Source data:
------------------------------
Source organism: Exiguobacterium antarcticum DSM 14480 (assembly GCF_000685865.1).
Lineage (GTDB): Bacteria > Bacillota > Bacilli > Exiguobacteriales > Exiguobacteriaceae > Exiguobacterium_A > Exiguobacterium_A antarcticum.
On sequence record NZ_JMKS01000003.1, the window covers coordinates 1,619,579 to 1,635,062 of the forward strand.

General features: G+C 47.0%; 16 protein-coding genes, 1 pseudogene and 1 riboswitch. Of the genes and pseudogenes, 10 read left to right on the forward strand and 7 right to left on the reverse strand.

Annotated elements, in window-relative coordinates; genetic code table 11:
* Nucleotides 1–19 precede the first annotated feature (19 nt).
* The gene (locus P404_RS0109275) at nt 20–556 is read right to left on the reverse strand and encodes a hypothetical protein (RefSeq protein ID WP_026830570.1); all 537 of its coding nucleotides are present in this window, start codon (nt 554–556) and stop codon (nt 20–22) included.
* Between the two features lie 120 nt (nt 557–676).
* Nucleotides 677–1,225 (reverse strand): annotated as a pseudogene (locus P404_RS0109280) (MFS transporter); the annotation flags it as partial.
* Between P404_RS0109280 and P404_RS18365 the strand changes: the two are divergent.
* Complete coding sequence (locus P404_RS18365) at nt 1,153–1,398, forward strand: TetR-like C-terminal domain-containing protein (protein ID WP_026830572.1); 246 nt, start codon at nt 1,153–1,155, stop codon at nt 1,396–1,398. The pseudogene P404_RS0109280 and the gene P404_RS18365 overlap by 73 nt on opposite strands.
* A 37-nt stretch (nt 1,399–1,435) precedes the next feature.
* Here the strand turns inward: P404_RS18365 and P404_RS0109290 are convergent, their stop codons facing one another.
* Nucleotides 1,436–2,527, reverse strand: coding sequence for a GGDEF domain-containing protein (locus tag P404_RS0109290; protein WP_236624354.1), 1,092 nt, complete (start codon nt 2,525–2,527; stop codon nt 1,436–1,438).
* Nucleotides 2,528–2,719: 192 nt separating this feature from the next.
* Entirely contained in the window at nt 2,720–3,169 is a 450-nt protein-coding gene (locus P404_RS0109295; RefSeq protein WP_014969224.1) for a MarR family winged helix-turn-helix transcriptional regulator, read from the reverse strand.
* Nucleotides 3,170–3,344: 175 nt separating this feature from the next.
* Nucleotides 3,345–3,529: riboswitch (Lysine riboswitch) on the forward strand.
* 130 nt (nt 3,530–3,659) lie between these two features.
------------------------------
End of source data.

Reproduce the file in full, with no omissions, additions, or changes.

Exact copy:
Source organism: Exiguobacterium antarcticum DSM 14480 (assembly GCF_000685865.1).
Lineage (GTDB): Bacteria > Bacillota > Bacilli > Exiguobacteriales > Exiguobacteriaceae > Exiguobacterium_A > Exiguobacterium_A antarcticum.
On sequence record NZ_JMKS01000003.1, the window covers coordinates 1,619,579 to 1,635,062 of the forward strand.

General features: G+C 47.0%; 16 protein-coding genes, 1 pseudogene and 1 riboswitch. Of the genes and pseudogenes, 10 read left to right on the forward strand and 7 right to left on the reverse strand.

Annotated elements, in window-relative coordinates; genetic code table 11:
* Nucleotides 1–19 precede the first annotated feature (19 nt).
* The gene (locus P404_RS0109275) at nt 20–556 is read right to left on the reverse strand and encodes a hypothetical protein (RefSeq protein ID WP_026830570.1); all 537 of its coding nucleotides are present in this window, start codon (nt 554–556) and stop codon (nt 20–22) included.
* Between the two features lie 120 nt (nt 557–676).
* Nucleotides 677–1,225 (reverse strand): annotated as a pseudogene (locus P404_RS0109280) (MFS transporter); the annotation flags it as partial.
* Between P404_RS0109280 and P404_RS18365 the strand changes: the two are divergent.
* Complete coding sequence (locus P404_RS18365) at nt 1,153–1,398, forward strand: TetR-like C-terminal domain-containing protein (protein ID WP_026830572.1); 246 nt, start codon at nt 1,153–1,155, stop codon at nt 1,396–1,398. The pseudogene P404_RS0109280 and the gene P404_RS18365 overlap by 73 nt on opposite strands.
* A 37-nt stretch (nt 1,399–1,435) precedes the next feature.
* Here the strand turns inward: P404_RS18365 and P404_RS0109290 are convergent, their stop codons facing one another.
* Nucleotides 1,436–2,527, reverse strand: coding sequence for a GGDEF domain-containing protein (locus tag P404_RS0109290; protein WP_236624354.1), 1,092 nt, complete (start codon nt 2,525–2,527; stop codon nt 1,436–1,438).
* Nucleotides 2,528–2,719: 192 nt separating this feature from the next.
* Entirely contained in the window at nt 2,720–3,169 is a 450-nt protein-coding gene (locus P404_RS0109295; RefSeq protein WP_014969224.1) for a MarR family winged helix-turn-helix transcriptional regulator, read from the reverse strand.
* Nucleotides 3,170–3,344: 175 nt separating this feature from the next.
* Nucleotides 3,345–3,529: riboswitch (Lysine riboswitch) on the forward strand.
* 130 nt (nt 3,530–3,659) lie between these two features.